After missing the cut at The Players Championship two weeks ago, Olazabal said he was struggling. He didn't like his short game. He didn't like his long game. His work around the greens left something to be desired, too.
Yet here he is at Augusta National, two strokes behind leader Justin Rose at 4-under 140.
'It must be something with this place, I don't know,' the two-time winner said after shooting 69 on Friday, his second straight round under par. 'I don't feel much different to how I felt. But every time I come here, I try to do my best. I feel in a way a little bit at peace with myself.'
Olazabal has missed only one cut since winning his first green jacket in 1994. He came back from a devastating foot injury to win again in 1999 and has finished in the top 10 the past two years.
But Olazabal is at a loss to explain what it is about him and Augusta.
'I don't know if it fits my game,' he said. 'It is true that the knowledge of the golf course, it's a great point in the favor of the player that knows the course really well. It allows you to chip around the greens or putt around the greens.
'That's the only reason for it. The only reason I can see, anyway.'
After playing the front nine at even par, Olazabal found his rhythm on the back. He eagled the par-5 13th and followed with birdies on 14 and 15. He faltered at the end, though, bogeying the 18th.
'It's always nice to have two solid rounds,' he said. 'It's always nice to have a solid tournament. But I'm going to need a longer spell than just a week.'
Talk about being in a rut.
Still angry after he didn't get a favorable ruling when his approach shot on 13 landed in a tire track, Jay Haas made a double-bogey on the next hole and finished with a 3-over 75 Friday. After being just two shots off the lead in the first round, he's now six strokes behind leader Justin Rose.
'I didn't shoot myself in the foot too badly. If I can shoot in the 60s ... I could be back in it,' Haas said.
When Brandt Snedeker's ball went into the water on the 15th hole, all he could think about was the cut.
Not to worry. Despite his splashdown Friday, the U.S. Amateur Public Links champion hung around for the weekend at the Masters. So did fellow amateur Casey Wittenberg, runner-up at the U.S. Amateur.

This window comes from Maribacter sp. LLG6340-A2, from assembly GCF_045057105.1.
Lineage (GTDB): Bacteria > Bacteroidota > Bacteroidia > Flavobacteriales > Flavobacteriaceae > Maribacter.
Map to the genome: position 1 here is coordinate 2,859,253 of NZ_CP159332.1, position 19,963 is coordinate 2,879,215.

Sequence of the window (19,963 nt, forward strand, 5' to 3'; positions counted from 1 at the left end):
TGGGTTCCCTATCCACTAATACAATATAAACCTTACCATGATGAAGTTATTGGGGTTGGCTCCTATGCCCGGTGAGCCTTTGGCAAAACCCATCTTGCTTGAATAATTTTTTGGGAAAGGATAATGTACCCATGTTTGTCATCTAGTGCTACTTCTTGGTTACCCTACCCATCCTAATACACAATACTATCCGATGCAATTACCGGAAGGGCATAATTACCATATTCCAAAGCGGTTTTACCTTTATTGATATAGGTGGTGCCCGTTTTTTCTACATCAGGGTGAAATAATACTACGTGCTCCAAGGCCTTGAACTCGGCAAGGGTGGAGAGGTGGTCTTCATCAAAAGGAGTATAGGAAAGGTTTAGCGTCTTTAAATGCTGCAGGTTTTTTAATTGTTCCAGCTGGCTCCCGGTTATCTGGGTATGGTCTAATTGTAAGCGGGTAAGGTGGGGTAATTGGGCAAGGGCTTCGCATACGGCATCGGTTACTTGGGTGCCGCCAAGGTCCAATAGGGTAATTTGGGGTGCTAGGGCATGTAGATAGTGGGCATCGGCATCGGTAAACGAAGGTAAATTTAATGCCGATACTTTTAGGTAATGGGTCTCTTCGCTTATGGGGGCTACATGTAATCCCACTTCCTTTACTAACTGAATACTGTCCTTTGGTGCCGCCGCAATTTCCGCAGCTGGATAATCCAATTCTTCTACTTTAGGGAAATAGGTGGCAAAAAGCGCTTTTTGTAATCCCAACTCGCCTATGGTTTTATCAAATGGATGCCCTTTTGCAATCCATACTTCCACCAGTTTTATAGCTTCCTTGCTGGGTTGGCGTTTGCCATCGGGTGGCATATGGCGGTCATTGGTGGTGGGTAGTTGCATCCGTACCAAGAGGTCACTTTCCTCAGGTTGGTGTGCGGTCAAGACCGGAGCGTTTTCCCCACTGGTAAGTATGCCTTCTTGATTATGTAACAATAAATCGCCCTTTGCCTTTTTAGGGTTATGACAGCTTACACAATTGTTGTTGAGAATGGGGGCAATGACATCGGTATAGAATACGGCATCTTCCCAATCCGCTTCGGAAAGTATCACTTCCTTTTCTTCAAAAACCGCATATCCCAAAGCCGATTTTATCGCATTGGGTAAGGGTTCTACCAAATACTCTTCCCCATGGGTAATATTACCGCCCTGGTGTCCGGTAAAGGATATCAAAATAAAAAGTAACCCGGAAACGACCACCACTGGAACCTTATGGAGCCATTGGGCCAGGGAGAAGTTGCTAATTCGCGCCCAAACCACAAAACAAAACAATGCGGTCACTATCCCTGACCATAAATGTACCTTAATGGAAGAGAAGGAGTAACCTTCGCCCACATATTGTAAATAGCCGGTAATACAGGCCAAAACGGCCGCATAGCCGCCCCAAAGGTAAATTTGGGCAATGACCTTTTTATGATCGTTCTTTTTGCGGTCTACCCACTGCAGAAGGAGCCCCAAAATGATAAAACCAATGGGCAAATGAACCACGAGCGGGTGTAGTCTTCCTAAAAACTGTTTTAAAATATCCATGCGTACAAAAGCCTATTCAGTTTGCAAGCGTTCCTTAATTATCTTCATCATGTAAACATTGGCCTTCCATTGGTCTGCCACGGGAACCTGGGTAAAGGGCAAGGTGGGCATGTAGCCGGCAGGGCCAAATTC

Both were at 4-over 148, 10 strokes behind leader Justin Rose.
'Relieved. Relieved is the best way to put it,' Snedeker said.
Snedeker got his first Masters off to a quick start Thursday with birdies on all three holes of the treacherous Amen Corner en route to a 1-over-par 73. He couldn't duplicate that Friday, but he did get a standing ovation.
Snedeker had to settle for a bogey after dunking his approach shot in the water on the par-5 15th. That would have unnerved some veterans, but Snedeker calmly rebounded, putting his tee shot within 5 feet on the par-3 16th and bringing the fans to their feet.
'That's something I'll definitely remember for the rest of my life,' Snedeker said, beaming. 'It gives me goosebumps just to think about it.'
Wittenberg had perhaps the toughest draw of any of the amateurs, playing his first two rounds with Tiger Woods. Hundreds, if not thousands of people were watching his every move.
Wittenberg did just fine, though, shooting an even-par 72 to make the cut.
'Tiger was tremendous to me. He couldn't have been any nicer,' Wittenberg said. 'It was a lifetime experience.'
Bob Estes set aside the distraction of playing with Arnold Palmer and shot a 33 on his back nine to make the cut on the number. ... Gary Player, normally dressed head-to-toe in black, mixed it up, wearing an all-white outfit. He shot 80. ... Sandy Lyle, the 1988 champion, finished at 2-over to make his first cut since 1999.
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